I'll leave you with a recipe for a glorious potato salad. Potato salad is as much a quintessential American summertime food as cherry pie. There's about a zillion different versions and recipes, many passed down between generations. This recipe is from Ina Garten. Sorry the pictures are a bit shoddy, I snapped a few photos before racing off to a barbecue, where it rightfully belonged. This potato salad simple. flavorful, and rich in texture. I love the big chunks of potatoes and creamy, mustard dressing. The notes of fresh dill brighten up the whole dish. It's certainly one of my favorite potato salad recipes, and I hope you find time to enjoy it, or a potato salad of your own, while I'm gone. I'm sure to miss the familiarity of these flavors.
Monday, August 3, 2009
If you have ever even considered, remotely thought about, or dreamed of making candy, I have new admiration for you. Never before have I felt so defeated by sugar as when I made these candied almonds. Don't get me wrong, they turned out great, but by the end my kitchen vaguely looked like the final scene of Rocky, where Apollo (played by myself) wins the actual fight but Rocky (played by the caramelized sugar) is the true champion because he goes the distance. And I imagine that Apollo felt just about as baffled and disheartened as I did. Sugar is pretty darn intimidating.
It all started when I was flipping through a paella recipe book. They have a whole section on tapas and I thought I try some of them out. There was a recipe for figs with blue cheese and caramelized almonds that looked intriguing. I have loved the flavor combination of figs with blue cheese since I made a fig and gorgonzola pizza and figured that this wouldn't disappoint.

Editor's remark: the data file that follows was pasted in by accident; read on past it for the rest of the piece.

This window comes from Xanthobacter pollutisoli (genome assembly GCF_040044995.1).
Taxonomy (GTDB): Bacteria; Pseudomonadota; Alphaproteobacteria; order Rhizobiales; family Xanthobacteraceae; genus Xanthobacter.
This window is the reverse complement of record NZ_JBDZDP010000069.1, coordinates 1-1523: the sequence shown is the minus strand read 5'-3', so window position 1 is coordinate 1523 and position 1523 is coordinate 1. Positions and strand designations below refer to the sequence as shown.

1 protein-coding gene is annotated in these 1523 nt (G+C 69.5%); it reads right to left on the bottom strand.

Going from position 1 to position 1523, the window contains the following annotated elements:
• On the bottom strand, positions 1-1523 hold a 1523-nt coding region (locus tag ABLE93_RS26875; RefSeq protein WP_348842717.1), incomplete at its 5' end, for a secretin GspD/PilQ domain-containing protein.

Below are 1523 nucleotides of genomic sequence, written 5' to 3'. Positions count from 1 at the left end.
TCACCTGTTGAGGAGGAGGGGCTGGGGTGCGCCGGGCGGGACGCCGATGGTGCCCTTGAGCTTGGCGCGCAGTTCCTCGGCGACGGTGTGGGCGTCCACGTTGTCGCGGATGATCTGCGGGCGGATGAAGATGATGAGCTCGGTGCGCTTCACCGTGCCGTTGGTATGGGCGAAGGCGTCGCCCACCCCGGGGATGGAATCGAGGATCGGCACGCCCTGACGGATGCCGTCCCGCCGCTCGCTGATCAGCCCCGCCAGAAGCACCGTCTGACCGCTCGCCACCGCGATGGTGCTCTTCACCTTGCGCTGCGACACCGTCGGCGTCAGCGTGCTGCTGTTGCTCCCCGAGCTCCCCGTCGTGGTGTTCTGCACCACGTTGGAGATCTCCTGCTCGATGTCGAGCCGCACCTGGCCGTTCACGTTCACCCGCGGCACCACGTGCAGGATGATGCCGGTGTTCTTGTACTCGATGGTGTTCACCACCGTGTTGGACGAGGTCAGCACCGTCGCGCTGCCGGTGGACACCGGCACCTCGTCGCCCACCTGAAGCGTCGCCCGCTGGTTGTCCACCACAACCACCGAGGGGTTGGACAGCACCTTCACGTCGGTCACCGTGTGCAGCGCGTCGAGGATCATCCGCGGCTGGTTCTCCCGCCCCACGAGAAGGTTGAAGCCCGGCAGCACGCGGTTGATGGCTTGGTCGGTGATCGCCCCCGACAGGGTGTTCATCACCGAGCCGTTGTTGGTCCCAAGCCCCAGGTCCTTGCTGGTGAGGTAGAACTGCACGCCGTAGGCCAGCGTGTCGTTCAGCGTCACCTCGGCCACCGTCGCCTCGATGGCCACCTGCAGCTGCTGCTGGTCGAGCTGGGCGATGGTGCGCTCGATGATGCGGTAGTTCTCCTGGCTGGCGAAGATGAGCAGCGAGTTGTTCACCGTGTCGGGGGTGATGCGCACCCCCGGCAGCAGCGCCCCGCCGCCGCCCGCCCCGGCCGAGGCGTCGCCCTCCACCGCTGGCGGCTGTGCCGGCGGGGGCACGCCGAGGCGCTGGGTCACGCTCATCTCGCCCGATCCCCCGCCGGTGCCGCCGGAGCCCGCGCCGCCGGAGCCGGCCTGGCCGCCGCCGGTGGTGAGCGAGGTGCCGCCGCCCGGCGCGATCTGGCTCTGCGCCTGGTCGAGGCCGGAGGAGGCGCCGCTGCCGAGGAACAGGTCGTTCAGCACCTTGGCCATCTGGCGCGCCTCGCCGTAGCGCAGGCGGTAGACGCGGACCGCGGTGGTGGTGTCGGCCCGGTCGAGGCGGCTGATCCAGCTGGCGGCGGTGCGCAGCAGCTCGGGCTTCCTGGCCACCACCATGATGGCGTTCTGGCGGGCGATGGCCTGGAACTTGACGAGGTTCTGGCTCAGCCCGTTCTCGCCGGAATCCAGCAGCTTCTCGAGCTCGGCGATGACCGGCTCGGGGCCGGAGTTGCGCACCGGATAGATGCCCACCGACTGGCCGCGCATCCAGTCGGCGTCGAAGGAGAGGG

I have never caramelized anything before but didn't imagine it being to hard. After all, it's just melted sugar we're talking about here. I couldn't have been more misguided.
The recipe said to put each almond in the sugar and coat it one at a time. Being the skeptic that I am, I thought it would be fine to plop 'em all in at once. I ended up with a solid mass of almonds. Take two. I dropped the almonds in one (or two) at a time and fished them out with a fork. The transfer from the skillet to the cookie sheet created wisps of sugar that eventually formed a massive web. My shirtfront was the web's first victim. The fork that I use was so covered in hard candy by the end that I had to boil it off. And little beads of caramel were all over the stove.